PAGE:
Legendary Strength Podcast Episode 19 - Stronger Pressing

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Welcome to another Legendary Strength Podcast episode, featuring Tyler Bramlett and Logan Christopher. In this episode you may find out surprising press exercise tips, a couple of myths broken and much more on presses.

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  • 1.Legendary Strength Podcast Episode 19Stronger PressingGet this podcast on iTunes at:http://legendarystrength.com/go/podcastLogan: Hey there. Its Logan Christopher with the Legendary Strength Podcast and Im here with mygood friend, Tyler Bramlett, who has previously been a guest on the call. I figured Id get him to jump onhere and wed just sort of go back and forth, talking about specifically what Id like to address, thevarious forms of pressing and getting a stronger press. Thanks for joining me today, Tyler.Tyler: Sure, man. Thanks for inviting me on the call again. I love getting out there and talking to people,especially about training and getting better.Logan: Yup. Were all about that. So I guess a good place to start with is you can give us yourfoundational ideas on why the press is important and different ways that people can approach it.Tyler: Sure. The press is a very important movement. People talk about the different movements of thehuman body. If youre looking at the upper body specifically, they talk about that vertical plane pressand pull, the chest press and pull, and your dip curl kind of range, that lower press and pull.The thing that youve got to realize is that when your arms are down by your sides, its really easy to usethem and its really easy to root them into your body. As an experiment, if you guys are listening rightnow, you can just take your hands by your hips, you can make some fists, and you can squeeze everymuscle. You can see how easy it is to fire your core, your glutes, your lats, your pecs, everything can firereally easily in that position. But take your hands overhead and try that same drill, squeeze your glutes,squeeze your pecs, squeeze everything, and it becomes very challenging for you to actually utilize thosemuscles in that overhead position.Copyright 2013 LegendaryStrength.com All Rights Reserved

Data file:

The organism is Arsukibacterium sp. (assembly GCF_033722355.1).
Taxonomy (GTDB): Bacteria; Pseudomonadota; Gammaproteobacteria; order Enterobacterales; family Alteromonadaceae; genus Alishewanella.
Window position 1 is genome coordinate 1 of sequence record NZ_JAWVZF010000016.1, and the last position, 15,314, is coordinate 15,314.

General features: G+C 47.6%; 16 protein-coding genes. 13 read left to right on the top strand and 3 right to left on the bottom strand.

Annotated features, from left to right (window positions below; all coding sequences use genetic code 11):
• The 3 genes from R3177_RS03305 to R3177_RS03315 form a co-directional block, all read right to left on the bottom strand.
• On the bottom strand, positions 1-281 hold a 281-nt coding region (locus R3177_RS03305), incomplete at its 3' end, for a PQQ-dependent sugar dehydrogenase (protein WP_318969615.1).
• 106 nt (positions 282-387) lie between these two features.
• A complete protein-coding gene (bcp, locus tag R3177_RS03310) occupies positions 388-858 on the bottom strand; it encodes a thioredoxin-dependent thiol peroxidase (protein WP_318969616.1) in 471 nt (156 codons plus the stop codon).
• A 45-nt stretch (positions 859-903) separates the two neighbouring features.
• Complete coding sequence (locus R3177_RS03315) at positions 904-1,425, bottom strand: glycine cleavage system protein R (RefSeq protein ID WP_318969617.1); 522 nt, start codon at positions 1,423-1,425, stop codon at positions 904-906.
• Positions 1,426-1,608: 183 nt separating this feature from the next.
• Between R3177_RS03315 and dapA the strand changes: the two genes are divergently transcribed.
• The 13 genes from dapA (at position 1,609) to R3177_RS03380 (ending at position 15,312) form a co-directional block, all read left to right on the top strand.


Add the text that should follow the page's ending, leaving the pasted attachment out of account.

2. So to me, I think the press is a really great exercise because it strengthens you through a range ofmotion in what Steve Cotter who I think once said, the position of most compromise. Thats just kindof my general view on why I like the press so much. Its because it does so much more than just educateyour shoulders in how to work, it educates your body how to work in a position thats very challengingfor it to work in. Does that make sense, Logan?Logan: Yeah. Absolutely. One thing Id like to address is the most widely done press is not overheadpressing but the bench press so what are your thoughts on that as an exercise. I know a lot of people sayit sucks. I really like how Dru Patrick put it, who is obviously very strong in the bench press and a lot ofother presses as well. He was saying most people say that because they suck at it so theyre just tryingto dog the exercise and say its not important.Tyler: Ill tell you, Logan. I was one of those people.Logan: Oh, yeah. Me, too.Tyler: Because I could get under a bar and I think my best bench press ever was like 255, which is justreally not anything special, considering what Dru Patrick is benching, like 400 for reps.Logan: 500.Tyler: 500, yeah. That makes me feel like a little girl. I can definitely relate that I can be one of thosepeople, this and that, but heres something thats really interesting. When you do the bench press right,when people teach you how to get into a good position, how to press from the lats, how to do that realpowerlifting-style bench press, not only will you build that barrel-shaped chest but youre going to betremendously strong, as evidenced by you hanging out with Dru Patrick and running your SuperhumanTraining Workshops with these really strong guys. They take their bench press and they transfer it totheir overhead press. Provided they maintain their mobility, thats going to transfer pretty well.I dont know very many people these days that have a standing barbell press of over 200 pounds but Iwould be willing to wager most of them have a very strong bench press at the same time. I think thebench press is a good exercise. I dont particularly practice the bench press very much myself, in fact,not very often at all. I had like a little kick a few months ago where I wanted to do learn to bench press alittle bit more but then I realized it contrasted with way too many of my other goals. If Im trying to workon ring strength and stuff like that, the bench press is going to help me add a lot of mass and size andstrength to my upper body, which isnt exactly going to complement that bodyweight-style strengthtraining that Im really going for.I think its a fantastic exercise. I think its like pretty dang close to being the squat of the upper body ifyoure looking at the most bang for your buck mass builder out there but its not for everybody. Dontbash it just because you suck at it or because you think its unfunctional. The bottom line is its one ofthe most functional upper body exercises out there. I just choose to focus on other things because I liketo express my body through movement a little bit more and Im not actually concerned with addingcrazy amounts of bulk to my frame. Copyright 2013 LegendaryStrength.com All Rights Reserved 3. Logan: Right. A lot of people talk about the different planes of motion and you mentioned that before,like the dip where your arms are down by your sides then you have that horizontal bench press-typeaction then overhead. Is it important for people, in your opinion, to work all these different planes ofmotion or can you really just like choose on press and stick with that?Tyler: Absolutely. Ill let the cat out of bag on this one. Im going to give your listeners one of the coolestpressing exercises Ive ever seen. This is actually a new program that I just created and not many peopleknow about this exercise.Most of your listeners are probably going to know about the Turskish getup, right? The Turkish getup isa really cool exercise because it takes your shoulders through a full range of motion and it teaches youstability and mobility components as you go through the exercise. You cant do the Turkish getup withperfect form without being fairly mobile so if you guys havent seen the Turkish getup, go on YouTubeand click. Im not going to describe how to do a Turkish getup over the phone because youll never get it.Heres the exercise. This kind of covers what you were just talking about. Imagine a Turkish getup andimagine these steps. Youre on your back and you come up to your elbow. The next step would becoming up to your hand. The next step would be popping your hips up. The next step would be bringingyour legs through into that side bending position. The next step would be a kneeling position and thefinal step would be standing.At each one of those positions, press the weight through a full range of motion. You can use a kettlebell,a dumbbell, a sandbag, a barbell, it doesnt really matter just as long as its a weight. As you do yourTurkish getup, at each one of those seven positions, youre going to press through a full range of motion.So it would look like this. I would roll over my back, I bring it up, I roll up to my elbow, I press through afull range of motion. I come up to my hands in a seated position, I press through a full range of motion. Ipop my hips up, I press through a full range of motion. I drag my legs through to that side position, Ipress through a full range of motion. That ones a weird one, by the way. Then I come up to a kneelingposition, I press through a full range of motion, stand, and press through a full range of motion.That is one of the coolest pressing exercises out there because you literally take your shoulder through afull range of motion and by adding the presses into it, you actually create that bent arm strength alongwith that straight arm strength. So thats something that Ive used on myself as well as many of mypersonal clients not only to get stronger on the press but to kind of reshape the way their shouldersmove.Because if you cant pres through different ranges of motion, you get kind of locked into a particular wayof pressing. So its kind of a cool way to shake up the mindset or the mental challenges of doing thisexercise as well as being able to press through these different kinds of mobility pieces. Its a really coolexercise.Logan: Thats six presses in one? Copyright 2013 LegendaryStrength.com All Rights Reserved 4. Tyler: Its seven. You might have missed the first one, the press on the back. Its a cool exercise, sevenpresses. Heres my rule of thumb. Ill do a set of ones and if somebody can do three sets of one at eachposition, then Ill do a set of twos at each position, then Ill do a set of threes at each position. Ifsomebody can do three sets of threes at each position, not only are they going to burn their shouldersout like crazy because theyre doing 21 reps of the press of different ranges of motion, then Ill basicallyadd about five to ten pounds and then just go up from there. Thats how I do that double progressionwith that particular exercise.Logan: What do you usually use for that, dumbbell or?Tyler: I like kettlebells personally because I have kettlebells that go up in 4-kilogram increments butdumbbells are fine in 5-pound increments. What I do with my kettlebells is I set a goal for men andwomen to achieve and it depends on what the goals. If a woman tends to take on bulk, I dont do thisexercise because then theyd be doing too many presses, too much hypertrophy training. Id just ratherstick to the Turkish getup.An example for gentlemen is I would try to get them to a 24-kilo to the point where they can do threepresses at each position. Once they get to that rate, then Im going to take them back to a 16-kilo andthen have them do a bottoms up. If youve never done a bottoms up Turkish getup and press with a 16-kilo kettlebell, youve never experienced a press, man. That is a hard exercise to master.Logan: Wow. So what do you call this exercise? Do you have a name for it?Tyler: I call it the Turkish getup and press. Thats it. I guess I should call it the Turkish press up orsomething like that.Logan: You should probably call it the Bramlett getup or something.Tyler: No, I cant take credit for it. It was actually at the first Superhuman Training workshop where oneof the guys there described it to me. I cant remember his name. He said thats how he learned how topress really strong. I said, What? Ive never heard of that before. I took it home. I was having someshoulder issues and I was doing the biofeedback stuff where I was testing movements for a month and ahalf straight. The Turkish getup and press and one-arm rows tested good every single day. By the timethat month and a half was over, not only was I pain-free but I felt twice as strong as before.Logan: Wow, thats really cool. What sort of weight have you worked up to, doing that exercise?Tyler: In that exercise, 24 kilos regular style and then in a bottoms up, I didnt go all the way through a20-kilo but Ive been trying to get the 20-kilo in the bottoms up style when I practice it. I can do the 16bottoms up, which is pretty fun but the 20 kilos eluded me. Its that side bend position, I tell you. Its atough one.Logan: Yeah. Thats a really cool exercise. Ill have to give that a try because Ive not done that onebefore and I understand that, like you were saying, it works the shoulder in all ranges of motion with fullCopyright 2013 LegendaryStrength.com All Rights Reserved 5. ranges of motion so if youre looking for something that will get you strong and mobile at the same timewithout spending a lot of time, that sounds like a great exercise for it.Tyler: Exactly, because you get to work that bench press range of motion in there, too. Also, youregoing through these different positions so youre working that core stability at the same time, which asyou know is pretty key when it comes to developing all around real world strength.Logan: Yeah, cool. One thing I wanted to talk about as well is the idea some people go with bodyweightonly and you can work a lot of presses with that and then all the different sort of weighted presses. Howdo you mix and match and bring those together or do you do a lot with both as well?Tyler: Yeah, absolutely. I think its critical that you divide your training into those two components thatyou just mentioned, Logan. One side is learning how to move your body better and the other side islearning how to move external objects with your body better. The crux of my philosophy would just bethose two things. Youre either going to learn how to move stuff better or move yourself better.So bodyweight training is super critical and I feel like people who get married to weights and dont doany bodyweight training are short selling themselves. Then vice versa, people who do just bodyweighttraining but dont do any weights are also short selling themselves. However, I would probably lean alittle bit more towards Id rather see somebody do a lot of bodyweight and a little bit of weights than alot of weights and just a little bit of bodyweight. That being said, there are some really cool exercises.I do whats called movement progressions. If you guys have seen the Convict Conditioning books oryouve been in gymnastics for any period of time, everybodys coming up with these movementprogression things but as you and I both know, Logan, its all just kind of like a sexy form of gymnastics.The reason why people are catching on to this is because gymnasts are the strongest people out there.You cant do anything that they can do but they can pretty much do everything that you can do. Its justincredible the way these guys learn how to move their bodies and they learn how to do that through amovement progression.Ill give you a real simple kind of movement progression that I use with the bodyweight pressingexercises. Ill start with something like the kneeling pushup, just a crazy simple exercise that everybodyshould be able to do. The first thing I want to do is I want to make sure that they have symmetry. Whensomebody is doing a kneeling pushup, their hips arent tilted out to the side, not rotated or twisted insome funky direction. If theyre not symmetrical, then Im going to focus on improving that symmetrythrough some drills that I use in terms of feeding the flaw or having them avoid contact with somethingto keep their posture perfect. Then Ill basically get them through a full range of motion so that theirarms can come all the way up behind them and they can do that full kneeling pushup.Heres the funny thing. Some of you guys listening might be, Hahaha, a kneeling pushup. Whateveryou come to my house and do kneeling pushups with me, youre not going to be laughing anymore.Because if you do a pushup right, and you take everything through its full range of motion, and youmove properly, sometimes it can be much more challenging than you think. The kneeling pushup isCopyright 2013 LegendaryStrength.com All Rights Reserved 6. something I start. Literally everybody Ive known, people dont move past tha...